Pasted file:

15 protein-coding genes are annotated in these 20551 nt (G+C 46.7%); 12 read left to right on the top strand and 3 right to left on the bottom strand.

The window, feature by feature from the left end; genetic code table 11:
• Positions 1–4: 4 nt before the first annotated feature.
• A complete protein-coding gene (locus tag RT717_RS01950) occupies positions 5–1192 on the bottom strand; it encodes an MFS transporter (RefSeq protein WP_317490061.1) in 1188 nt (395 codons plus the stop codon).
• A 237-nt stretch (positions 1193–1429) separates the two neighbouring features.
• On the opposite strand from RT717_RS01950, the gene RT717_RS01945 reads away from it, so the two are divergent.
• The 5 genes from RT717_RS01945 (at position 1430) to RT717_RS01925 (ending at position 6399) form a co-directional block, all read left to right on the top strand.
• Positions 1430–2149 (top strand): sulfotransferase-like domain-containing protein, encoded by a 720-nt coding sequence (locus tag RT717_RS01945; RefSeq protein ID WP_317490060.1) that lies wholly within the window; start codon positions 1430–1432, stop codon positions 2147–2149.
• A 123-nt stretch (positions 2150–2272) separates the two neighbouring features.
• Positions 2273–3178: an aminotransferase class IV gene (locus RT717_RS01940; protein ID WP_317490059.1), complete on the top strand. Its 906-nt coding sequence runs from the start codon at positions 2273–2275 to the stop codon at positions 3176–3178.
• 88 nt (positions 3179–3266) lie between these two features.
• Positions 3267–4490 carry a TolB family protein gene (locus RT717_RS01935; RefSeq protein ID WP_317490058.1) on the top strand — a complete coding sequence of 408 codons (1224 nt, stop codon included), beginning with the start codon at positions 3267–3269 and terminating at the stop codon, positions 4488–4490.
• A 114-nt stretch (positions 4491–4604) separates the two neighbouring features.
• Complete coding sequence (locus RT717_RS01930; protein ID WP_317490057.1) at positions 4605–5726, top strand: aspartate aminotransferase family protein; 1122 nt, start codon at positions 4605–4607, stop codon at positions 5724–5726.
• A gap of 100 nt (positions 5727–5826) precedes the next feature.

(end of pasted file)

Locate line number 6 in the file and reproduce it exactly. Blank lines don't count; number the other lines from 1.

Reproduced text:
• On the opposite strand from RT717_RS01950, the gene RT717_RS01945 reads away from it, so the two are divergent.